• Longtime New Jersey Devils scout Bob Hoffmeyer watched Saturday’s game.  The former Kalamazoo Wings head coach noticed a little ploy by coach Andy Murray late in the second period. After Broncos’ defenseman Kenny Morrison was rocked by a hit that was questionable but not called, Murray waited for the next whistle and then went to work on referees Brian Pochmara and John Philo (as the student section chanted “ANDY MURRAY!  ANDY MURRAY!”).  Murray forced the referees into an argument at the bench that killed 30-45 seconds before the upcoming faceoff in WMU’s zone.  “He got his timeout,” Hoffmeyer said, smiling, as the red faced Murray ended his tirade.  “He was also able to get two of his players who were tired off the ice.”
  • Bronco sophomore Bobby Francis had an excellent game.  His drop pass to Josh Pitt during a three-on-two was the patient, east/west pro play in that situation and led to one of the best scoring chances of the game for the Broncos.  Francis also made the smart, safe play pretty much anytime the puck was on his stick. Seamless effort for it only being his third game of the season.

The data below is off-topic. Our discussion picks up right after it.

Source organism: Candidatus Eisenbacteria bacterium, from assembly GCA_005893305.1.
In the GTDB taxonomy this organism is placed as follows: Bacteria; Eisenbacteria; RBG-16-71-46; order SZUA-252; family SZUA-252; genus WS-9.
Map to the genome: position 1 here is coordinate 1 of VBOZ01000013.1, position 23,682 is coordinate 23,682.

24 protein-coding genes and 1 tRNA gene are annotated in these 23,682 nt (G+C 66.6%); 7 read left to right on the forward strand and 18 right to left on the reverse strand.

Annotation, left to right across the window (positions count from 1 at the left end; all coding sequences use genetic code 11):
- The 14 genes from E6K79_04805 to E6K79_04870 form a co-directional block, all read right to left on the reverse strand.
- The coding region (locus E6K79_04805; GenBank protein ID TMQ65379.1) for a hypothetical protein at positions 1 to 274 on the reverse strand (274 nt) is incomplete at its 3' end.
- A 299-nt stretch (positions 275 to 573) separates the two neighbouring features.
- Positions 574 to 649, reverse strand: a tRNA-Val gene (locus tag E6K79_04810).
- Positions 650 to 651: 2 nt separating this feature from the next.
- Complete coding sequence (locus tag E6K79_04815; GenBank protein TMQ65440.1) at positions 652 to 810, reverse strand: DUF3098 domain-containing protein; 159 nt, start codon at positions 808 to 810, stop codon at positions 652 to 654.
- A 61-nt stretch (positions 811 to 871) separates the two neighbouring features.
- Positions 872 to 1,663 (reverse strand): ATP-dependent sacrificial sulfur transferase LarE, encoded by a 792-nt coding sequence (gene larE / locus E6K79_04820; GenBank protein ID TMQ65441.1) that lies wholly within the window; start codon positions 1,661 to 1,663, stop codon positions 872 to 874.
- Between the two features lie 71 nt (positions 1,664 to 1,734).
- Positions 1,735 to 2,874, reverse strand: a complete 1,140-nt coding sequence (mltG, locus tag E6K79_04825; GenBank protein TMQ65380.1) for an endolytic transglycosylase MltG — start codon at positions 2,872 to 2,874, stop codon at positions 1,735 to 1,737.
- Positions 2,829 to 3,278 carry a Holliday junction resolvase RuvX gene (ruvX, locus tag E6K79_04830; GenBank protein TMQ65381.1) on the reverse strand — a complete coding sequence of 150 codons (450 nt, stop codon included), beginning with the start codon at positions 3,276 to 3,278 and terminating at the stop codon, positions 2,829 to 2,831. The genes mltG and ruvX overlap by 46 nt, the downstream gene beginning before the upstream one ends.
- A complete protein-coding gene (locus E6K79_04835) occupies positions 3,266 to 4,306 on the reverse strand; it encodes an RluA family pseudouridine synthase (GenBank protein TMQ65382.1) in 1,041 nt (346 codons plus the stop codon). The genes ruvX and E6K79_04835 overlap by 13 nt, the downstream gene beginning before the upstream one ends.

Pair of comebacks, one for a loss, should help Broncos’ mental game in long-run

Defenseman Garrett Haar has two goals in two games this season. He scored once in 2011-12.

On October 12, 2009, the Chicago Blackhawks trailed by five goals eleven minutes into a game against the Calgary Flames.

Then the Hawks rallied for six unanswered goals, capped by Brent Seabrook’s winner in overtime to tie an NHL record for the biggest comeback.  It was a game that said a lot.  It told opponents no lead was safe against Chicago.  It also told the young, hotshot Blackhawks they were so good that they could turn it on and off whenever they wanted — a pattern that annoyingly existed throughout the team’s run to the Stanley Cup (think Game 5 against Nashville).